Handling Events in C#.NET


J

Joe Cool

OK, based on my research and personal experiance, here is how I code
events in C#.NET.

First, let's say that the event I need to code will return a custome
EventArgs object, so I define that class as:

public class MyCustomEventArgs : EventArgs
{
public MyCustomEventArgs(string myCustomEventProperty)
{
this.myCustomEventProperty = myCustomEventProperty;
}
public string myCustomEventProperty;
}

Next, in the class that needs to expose this property, I first declare
a delegate for the event:

public delegate void MyEventHandler(object sender, MyCustomEventArgs
ce);

Next, I define the public event:

public event MyEventHandler MyEvent;

Next I declare a special method that any other method or event handler
in the class can use to raise the event:

protected virtual void OnMyEvent(string myCustomEventProperty)
{
MyCustomEventArgs ce = new MyCustomEventArgs(myCustomEventProperty);

if (this.MyEvent != null)
{
this.MyEvent(this, ce);
}
}

Now to raise the event I can:

this.OnMyEvent("a string value");

Now, my question is this. The OnMyEvent method is not realy required
to raise this event. I could just as easily have:

MyCustomEventArgs ce = new MyCustomEvent();

ce.myCustromEventProperty = "a string value";
if (this.MyEvent != null)
{
this.MyEvent(this, ce);
}

From what I can tell, the OnMyEvent method is only useful if the event
needs to ber raised in more than one place in the class.

Is this a correct assumption? Or is there a reason to use the
OnMyEvent method even if the event will only be raised once in the
class?
 
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J

Joe Cool

OK, based on my research and personal experiance, here is how I code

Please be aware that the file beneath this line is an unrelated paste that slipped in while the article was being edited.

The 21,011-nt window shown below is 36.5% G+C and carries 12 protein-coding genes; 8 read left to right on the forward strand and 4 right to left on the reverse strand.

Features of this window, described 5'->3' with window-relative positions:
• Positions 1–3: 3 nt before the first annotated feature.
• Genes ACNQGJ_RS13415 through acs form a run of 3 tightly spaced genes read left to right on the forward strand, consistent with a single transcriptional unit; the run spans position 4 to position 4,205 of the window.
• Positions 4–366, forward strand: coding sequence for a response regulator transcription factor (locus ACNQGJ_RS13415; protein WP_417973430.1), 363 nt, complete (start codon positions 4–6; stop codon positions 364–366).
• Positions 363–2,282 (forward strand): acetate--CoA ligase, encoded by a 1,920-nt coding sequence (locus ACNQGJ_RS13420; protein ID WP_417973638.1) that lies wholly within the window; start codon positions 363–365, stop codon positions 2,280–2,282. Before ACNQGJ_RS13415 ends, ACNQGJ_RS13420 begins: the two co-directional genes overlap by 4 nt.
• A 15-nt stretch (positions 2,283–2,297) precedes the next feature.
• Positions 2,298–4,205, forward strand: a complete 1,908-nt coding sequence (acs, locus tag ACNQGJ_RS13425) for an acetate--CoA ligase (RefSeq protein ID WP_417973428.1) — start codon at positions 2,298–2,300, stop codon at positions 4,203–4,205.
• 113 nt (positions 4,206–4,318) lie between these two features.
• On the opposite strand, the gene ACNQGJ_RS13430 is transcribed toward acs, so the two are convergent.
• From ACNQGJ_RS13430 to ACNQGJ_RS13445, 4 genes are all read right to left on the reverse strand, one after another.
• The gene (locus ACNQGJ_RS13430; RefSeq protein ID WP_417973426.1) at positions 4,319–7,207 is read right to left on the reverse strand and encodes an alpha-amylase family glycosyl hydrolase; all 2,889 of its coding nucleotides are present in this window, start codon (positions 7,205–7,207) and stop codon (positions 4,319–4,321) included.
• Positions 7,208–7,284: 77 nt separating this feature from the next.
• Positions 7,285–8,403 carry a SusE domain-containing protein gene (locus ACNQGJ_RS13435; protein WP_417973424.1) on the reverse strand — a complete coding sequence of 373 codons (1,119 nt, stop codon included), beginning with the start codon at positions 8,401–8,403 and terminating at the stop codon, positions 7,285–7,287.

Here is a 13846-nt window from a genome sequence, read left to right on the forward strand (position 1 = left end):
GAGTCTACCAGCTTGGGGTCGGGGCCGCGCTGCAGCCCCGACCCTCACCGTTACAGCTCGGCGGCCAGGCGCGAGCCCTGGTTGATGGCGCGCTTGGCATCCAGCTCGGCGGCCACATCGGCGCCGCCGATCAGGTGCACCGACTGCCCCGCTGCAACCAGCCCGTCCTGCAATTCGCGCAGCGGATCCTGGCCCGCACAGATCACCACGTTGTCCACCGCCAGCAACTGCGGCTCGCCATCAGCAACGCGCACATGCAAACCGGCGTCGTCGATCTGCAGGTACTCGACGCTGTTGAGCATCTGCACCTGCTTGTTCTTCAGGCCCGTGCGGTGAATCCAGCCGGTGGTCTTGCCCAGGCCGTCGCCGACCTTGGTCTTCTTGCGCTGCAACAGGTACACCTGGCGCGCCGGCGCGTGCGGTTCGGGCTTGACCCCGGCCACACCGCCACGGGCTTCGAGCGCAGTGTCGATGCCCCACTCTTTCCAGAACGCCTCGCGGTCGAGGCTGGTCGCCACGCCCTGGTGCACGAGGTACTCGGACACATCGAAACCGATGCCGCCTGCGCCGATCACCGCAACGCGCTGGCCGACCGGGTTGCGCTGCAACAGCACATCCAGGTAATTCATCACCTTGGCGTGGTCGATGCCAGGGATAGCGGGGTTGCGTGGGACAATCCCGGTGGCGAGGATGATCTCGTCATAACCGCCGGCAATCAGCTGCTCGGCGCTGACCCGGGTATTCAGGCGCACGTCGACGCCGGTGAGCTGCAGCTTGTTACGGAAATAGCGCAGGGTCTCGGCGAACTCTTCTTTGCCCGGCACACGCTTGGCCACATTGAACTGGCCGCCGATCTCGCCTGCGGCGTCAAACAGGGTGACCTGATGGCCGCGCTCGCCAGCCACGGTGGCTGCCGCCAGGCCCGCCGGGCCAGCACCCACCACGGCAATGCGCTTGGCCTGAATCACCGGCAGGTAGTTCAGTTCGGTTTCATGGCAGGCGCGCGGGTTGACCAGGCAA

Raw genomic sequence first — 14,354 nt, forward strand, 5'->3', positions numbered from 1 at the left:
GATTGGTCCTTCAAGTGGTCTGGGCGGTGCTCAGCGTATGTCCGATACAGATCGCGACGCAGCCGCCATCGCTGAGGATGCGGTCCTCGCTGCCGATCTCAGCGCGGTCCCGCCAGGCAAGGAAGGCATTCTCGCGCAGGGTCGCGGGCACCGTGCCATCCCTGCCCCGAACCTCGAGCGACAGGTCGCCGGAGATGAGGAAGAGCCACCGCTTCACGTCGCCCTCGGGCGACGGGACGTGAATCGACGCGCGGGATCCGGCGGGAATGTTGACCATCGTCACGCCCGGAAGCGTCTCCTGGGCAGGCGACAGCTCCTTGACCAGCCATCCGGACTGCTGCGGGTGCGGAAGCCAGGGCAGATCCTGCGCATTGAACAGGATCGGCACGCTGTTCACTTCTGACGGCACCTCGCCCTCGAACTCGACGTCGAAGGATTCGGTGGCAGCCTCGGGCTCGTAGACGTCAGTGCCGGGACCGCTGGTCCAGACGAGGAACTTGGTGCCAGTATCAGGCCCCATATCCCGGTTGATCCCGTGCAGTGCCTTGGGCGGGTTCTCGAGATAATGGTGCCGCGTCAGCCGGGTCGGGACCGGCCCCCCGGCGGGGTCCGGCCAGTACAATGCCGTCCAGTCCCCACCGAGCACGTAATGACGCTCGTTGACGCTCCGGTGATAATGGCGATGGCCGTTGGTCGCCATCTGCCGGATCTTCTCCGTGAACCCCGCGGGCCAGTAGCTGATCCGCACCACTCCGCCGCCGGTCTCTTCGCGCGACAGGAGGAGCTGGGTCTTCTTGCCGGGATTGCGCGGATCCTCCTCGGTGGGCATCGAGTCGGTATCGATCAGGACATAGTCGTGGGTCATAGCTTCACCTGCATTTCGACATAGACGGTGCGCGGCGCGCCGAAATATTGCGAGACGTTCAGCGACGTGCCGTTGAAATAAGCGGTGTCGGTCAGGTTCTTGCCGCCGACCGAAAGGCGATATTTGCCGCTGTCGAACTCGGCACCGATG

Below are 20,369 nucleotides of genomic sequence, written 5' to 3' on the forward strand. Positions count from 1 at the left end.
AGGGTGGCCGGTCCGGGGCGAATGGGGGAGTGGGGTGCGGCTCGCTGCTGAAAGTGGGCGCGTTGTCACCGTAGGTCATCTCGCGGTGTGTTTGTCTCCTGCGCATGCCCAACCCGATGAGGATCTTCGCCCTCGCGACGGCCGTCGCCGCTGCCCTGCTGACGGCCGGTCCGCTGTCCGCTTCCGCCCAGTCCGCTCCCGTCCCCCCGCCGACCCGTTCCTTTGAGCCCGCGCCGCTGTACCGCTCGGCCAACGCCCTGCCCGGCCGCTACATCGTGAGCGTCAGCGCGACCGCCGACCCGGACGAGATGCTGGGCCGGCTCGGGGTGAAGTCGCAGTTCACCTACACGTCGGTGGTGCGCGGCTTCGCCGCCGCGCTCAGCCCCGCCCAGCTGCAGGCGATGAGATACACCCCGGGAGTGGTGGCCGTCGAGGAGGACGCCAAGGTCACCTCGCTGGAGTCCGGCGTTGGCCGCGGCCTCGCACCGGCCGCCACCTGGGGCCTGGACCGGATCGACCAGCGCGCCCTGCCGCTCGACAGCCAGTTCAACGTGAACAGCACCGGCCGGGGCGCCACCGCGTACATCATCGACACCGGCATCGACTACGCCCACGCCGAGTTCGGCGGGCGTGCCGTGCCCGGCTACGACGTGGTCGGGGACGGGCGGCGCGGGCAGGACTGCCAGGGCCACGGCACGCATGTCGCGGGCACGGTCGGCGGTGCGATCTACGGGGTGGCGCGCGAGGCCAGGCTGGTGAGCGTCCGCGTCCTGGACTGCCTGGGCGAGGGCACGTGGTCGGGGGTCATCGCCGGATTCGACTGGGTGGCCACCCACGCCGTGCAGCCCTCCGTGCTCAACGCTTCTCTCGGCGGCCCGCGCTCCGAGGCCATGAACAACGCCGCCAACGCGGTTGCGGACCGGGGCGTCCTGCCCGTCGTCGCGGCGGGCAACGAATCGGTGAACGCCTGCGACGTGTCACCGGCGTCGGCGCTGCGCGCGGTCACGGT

events in C#.NET.

First, let's say that the event I need to code will return a custome
EventArgs object, so I define that class as:

public class MyCustomEventArgs : EventArgs
{
public MyCustomEventArgs(string myCustomEventProperty)
{
this.myCustomEventProperty = myCustomEventProperty;
}
public string myCustomEventProperty;
}

Next, in the class that needs to expose this property, I first declare
a delegate for the event:

public delegate void MyEventHandler(object sender, MyCustomEventArgs
ce);

Next, I define the public event:

public event MyEventHandler MyEvent;

Next I declare a special method that any other method or event handler
in the class can use to raise the event:

protected virtual void OnMyEvent(string myCustomEventProperty)
{
MyCustomEventArgs ce = new MyCustomEventArgs(myCustomEventProperty);

if (this.MyEvent != null)
{
this.MyEvent(this, ce);
}
}

Now to raise the event I can:

this.OnMyEvent("a string value");

Now, my question is this. The OnMyEvent method is not realy required
to raise this event. I could just as easily have:

MyCustomEventArgs ce = new MyCustomEvent();

ce.myCustromEventProperty = "a string value";
if (this.MyEvent != null)
{
this.MyEvent(this, ce);
}

From what I can tell, the OnMyEvent method is only useful if the event
needs to ber raised in more than one place in the class.

Is this a correct assumption? Or is there a reason to use the